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The National Academies Keck Futures Initiative Designing Nanostructures at the Interface Between Biomedical and Physical Systems: Conference Focus Group Summaries Tejal Desai, Associate Professor, Department of Biomedical Engineering, Boston University Gary Gilbert, Chief, Knowledge Engineering Division, US Army Medical Research and Materiel Command and Research Associate Professor, University of Pittsburgh Rachel S. Goldman, Associate Professor, Department of Materials Science and Engineering, University of Michigan Stu Hutson, Graduate Science Writing Student, Boston University Gyeong Hwang, Assistant Professor, Department of Chemical Engineering, University of Texas at Austin Donald Ingber, Judah Folkman Professor of Vascular Biology, Department of Pathology and Surgery, Harvard Medical School-Children’s Hospital Way Kuo, Dean of Engineering and University Distinguished Professor, College of Engineering, University of Tennessee, Knoxville Sean Palecek, Assistant Professor, Department of Chemical and Biological Engineering, University of Wisconsin - Madison Wolfgang Porod, Director, Center for NanoScience and Technology, Notre Dame University Michael Simpson, Distinguished Scientist and Professor, Department of Molecular-Scale Engineering, Oak Ridge National Laboratory, University of Tennessee Mercedes Talley, Program Director, W. M. Keck Foundation Summary The task was to determine how to build a “human on a chip.” The problem was that no one really knew what that meant. Among the 17 experts gathered, amidst backgrounds ranging from materials science to vascular biology, everyone had a slightly different speculation about the intention behind the phrase. Was it a charge to build a microfluidic system that would give quasihuman responses to drugs—a kind of biomolecular crash-test dummy intended to speed up the expensive early trial phases of drug discovery? Was it some borg-inspired desire to have human processes take place on some injectable piece of plastic—an artificial oxygen filter for asbestos-torn lungs, or emergency islet cells for diabetics? Maybe a trash digester for the colon. It could be a call to put human sensory systems on a chip. Artificial eyes, ears, nose, tongue, and skin combined together to make the ultimate

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The National Academies Keck Futures Initiative Designing Nanostructures at the Interface Between Biomedical and Physical Systems: Conference Focus Group Summaries pseudo human probe. Then again, it’s our mind that’s really what makes us human, isn’t it? Maybe this should be some sort of preliminary mock neural network. For all I knew, “human on a chip” suggested a recipe for soylent green guacamole. After a day’s discussion, the issue came down to realizing that this was, after all, a nanotechnology conference. The secret of the group’s purpose was buried in the implicit fact that, at some point, nanotechnology and the workings of human cellular biology are going to have to merge in a complex and meaningful way. And, scientists today aren’t exactly sure how these two technologies are going to interface. This uncertainty arises because nanotechnology works on a scale where many biological functions at the cellular and sub-cellular level are controlled by weak, non covalent interactions, such as electrostatic, van der Waals forces, hydrogen bonds, and metal coordination chemistry. When you push molecules together, you change their chemical activities. And when you change their activities, you change their physical conformation; it’s just occurring on a very, very small scale. While researchers can make pretty good guesses at how fairly simple and uniform nanostructures behave at this level, the complex mosaics of the human body, like the hierarchical assemblies of proteins that make up our cells and tissues, are still outside current understanding. So, the group devised a way to set up a scheme that would enable a very fundamental meeting between nanotechnology and the human body, while at the same time allowing researchers to find out more about those biological complexities that they don’t understand. They reworked their group’s title into “Design Principles of Living Systems,” at the cell level, and designed a device called a multiplexed dynamic force spectroscopy array. Inside a human cell, the workings of a single protein—how the long chain of peptides kinks or untangles in order to hide or expose active links—isn’t solely dictated by regulatory enzymes or chemical triggers in the environment. The protein is also being tugged, stretched, and scrunched by the surrounding intracellular and extracellular matrix that gives cells their shape. These physical forces radically skew how a protein reacts to chemical and enzymatic cues, and cell function results from this form of interplay between mechanics and chemistry. The basic schematic of the array looks a bit like an underwater clothesline. The protein to be studied is strung like a tangled cable between two,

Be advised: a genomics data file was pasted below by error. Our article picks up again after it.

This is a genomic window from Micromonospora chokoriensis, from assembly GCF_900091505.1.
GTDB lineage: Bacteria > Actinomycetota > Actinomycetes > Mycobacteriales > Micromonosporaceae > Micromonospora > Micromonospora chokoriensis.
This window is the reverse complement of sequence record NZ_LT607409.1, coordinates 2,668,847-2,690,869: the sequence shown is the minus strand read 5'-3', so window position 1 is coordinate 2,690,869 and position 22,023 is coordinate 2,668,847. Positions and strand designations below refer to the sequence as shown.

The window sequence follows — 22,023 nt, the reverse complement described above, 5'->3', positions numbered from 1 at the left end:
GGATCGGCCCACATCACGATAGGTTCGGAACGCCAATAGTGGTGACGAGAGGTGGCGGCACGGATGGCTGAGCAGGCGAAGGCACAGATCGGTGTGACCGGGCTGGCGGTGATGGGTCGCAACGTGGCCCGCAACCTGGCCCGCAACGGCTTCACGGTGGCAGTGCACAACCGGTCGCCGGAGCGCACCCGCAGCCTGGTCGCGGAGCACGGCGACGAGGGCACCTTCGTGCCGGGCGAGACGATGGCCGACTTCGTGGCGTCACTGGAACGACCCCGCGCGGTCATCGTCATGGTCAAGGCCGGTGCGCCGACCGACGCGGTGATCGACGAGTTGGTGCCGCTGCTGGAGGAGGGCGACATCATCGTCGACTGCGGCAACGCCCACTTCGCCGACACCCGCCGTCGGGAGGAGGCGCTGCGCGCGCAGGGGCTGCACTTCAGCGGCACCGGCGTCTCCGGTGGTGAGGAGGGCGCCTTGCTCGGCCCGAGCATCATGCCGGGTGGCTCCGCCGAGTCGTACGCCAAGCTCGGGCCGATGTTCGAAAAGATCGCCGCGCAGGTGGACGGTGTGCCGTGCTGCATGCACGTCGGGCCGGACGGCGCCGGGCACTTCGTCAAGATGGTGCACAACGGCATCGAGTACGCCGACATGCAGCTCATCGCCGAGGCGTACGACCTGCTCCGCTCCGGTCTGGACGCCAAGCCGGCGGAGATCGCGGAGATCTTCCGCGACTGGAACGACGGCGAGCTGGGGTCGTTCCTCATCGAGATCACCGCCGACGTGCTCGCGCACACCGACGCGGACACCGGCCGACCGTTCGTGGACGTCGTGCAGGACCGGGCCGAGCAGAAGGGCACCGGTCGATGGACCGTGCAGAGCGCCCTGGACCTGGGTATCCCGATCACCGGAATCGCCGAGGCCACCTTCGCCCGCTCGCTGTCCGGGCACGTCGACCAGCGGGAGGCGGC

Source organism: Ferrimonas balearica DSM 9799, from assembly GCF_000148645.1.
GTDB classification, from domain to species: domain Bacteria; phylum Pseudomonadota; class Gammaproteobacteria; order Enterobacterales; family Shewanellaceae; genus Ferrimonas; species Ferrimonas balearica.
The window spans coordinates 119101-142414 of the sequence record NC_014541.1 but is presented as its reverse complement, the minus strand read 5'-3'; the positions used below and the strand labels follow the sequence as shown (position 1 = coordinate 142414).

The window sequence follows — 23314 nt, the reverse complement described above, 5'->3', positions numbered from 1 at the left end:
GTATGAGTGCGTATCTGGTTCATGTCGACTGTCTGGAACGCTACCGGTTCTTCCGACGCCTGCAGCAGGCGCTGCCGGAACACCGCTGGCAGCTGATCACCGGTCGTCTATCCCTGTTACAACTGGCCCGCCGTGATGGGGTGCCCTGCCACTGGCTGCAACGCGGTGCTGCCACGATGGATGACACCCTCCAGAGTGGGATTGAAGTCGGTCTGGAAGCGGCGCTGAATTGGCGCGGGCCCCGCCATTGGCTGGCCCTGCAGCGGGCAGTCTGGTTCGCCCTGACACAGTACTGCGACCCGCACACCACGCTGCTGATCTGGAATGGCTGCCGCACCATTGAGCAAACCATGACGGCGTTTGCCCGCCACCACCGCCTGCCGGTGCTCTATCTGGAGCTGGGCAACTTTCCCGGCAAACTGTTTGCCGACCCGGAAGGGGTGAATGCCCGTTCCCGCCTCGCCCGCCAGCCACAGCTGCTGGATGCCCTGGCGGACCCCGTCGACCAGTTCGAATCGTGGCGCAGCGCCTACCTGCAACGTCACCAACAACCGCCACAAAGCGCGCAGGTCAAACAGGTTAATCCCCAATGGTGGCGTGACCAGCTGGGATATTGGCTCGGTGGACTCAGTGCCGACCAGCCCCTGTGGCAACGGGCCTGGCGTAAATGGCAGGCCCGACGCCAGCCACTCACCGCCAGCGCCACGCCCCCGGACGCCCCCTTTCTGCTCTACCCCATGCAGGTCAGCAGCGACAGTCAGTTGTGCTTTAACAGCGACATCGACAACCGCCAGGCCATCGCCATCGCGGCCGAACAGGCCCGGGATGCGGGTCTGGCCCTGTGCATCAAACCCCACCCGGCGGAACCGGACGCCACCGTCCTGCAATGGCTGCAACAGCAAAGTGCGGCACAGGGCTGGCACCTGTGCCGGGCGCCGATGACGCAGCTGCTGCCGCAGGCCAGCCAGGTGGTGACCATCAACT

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The National Academies Keck Futures Initiative Designing Nanostructures at the Interface Between Biomedical and Physical Systems: Conference Focus Group Summaries 20-nm-thick. These can be Carbon, Nickel, Platinum, or Polypyrrole/Gold composite nanowires. Using subtle electric pulses or weak magnetic fields, those two nanowires can be sheared outward, creating a tug-of-war stress on the protein, or pulled inward, bunching the protein up. Researchers could then use an imaging technique, such as fluorescence resonance energy transfer (FRET) or fluorescence recovery after photobleaching (FRAP), to observe how this protein responds to different enzymatic and chemical cues while under this stress. For more advanced studies, more proteins could be added to the same nanowires or to nearby sets of nanowires to see how the proteins react. Donald Ingber of Harvard Medical School, who was chosen to act as spokesperson for the group, suggested that a good first object of study would be fibronectin, a relatively well-understood glycoprotein responsible for binding cell membranes to the extracellular matrix that holds multiple cells together. From there, more complex proteins could be observed. Eventually computer models could be designed around these observations, allowing researchers to more accurately model reactions that cells would have to different stimuli. Being able to individually scrutinize proteins in a mechanically relevant context would also help drug developers pin down what enzymatic and protein pathways are really being affected by potential medical treatments. The array could also become a finely tuned biosensor. Proteins could be engineered to open different active binding sites under different shear forces, so that modulating the forces would cause the proteins to react if certain molecules targeted to those sights (possibly chemical weapons or illegal drugs) were present in the surrounding solution. The plan for the array, however, is far from realistic at this point. The optical methods of observing the individual chemical events and protein structure aren’t sensitive enough to observe individual changes in proteins as they happen. Not to mention that there is no method accurate enough to place individual proteins between the wires and reliably attach the ends. “On top of the technical problems, there is the simple fact that this is also the exact type of research that is not going to get funded through your typical channels,” Ingber said. It’s too rooted in “maybes” and too far removed from application. But, it might be a good idea to keep in mind for ten years from now…if anyone asks you to design a human on a chip.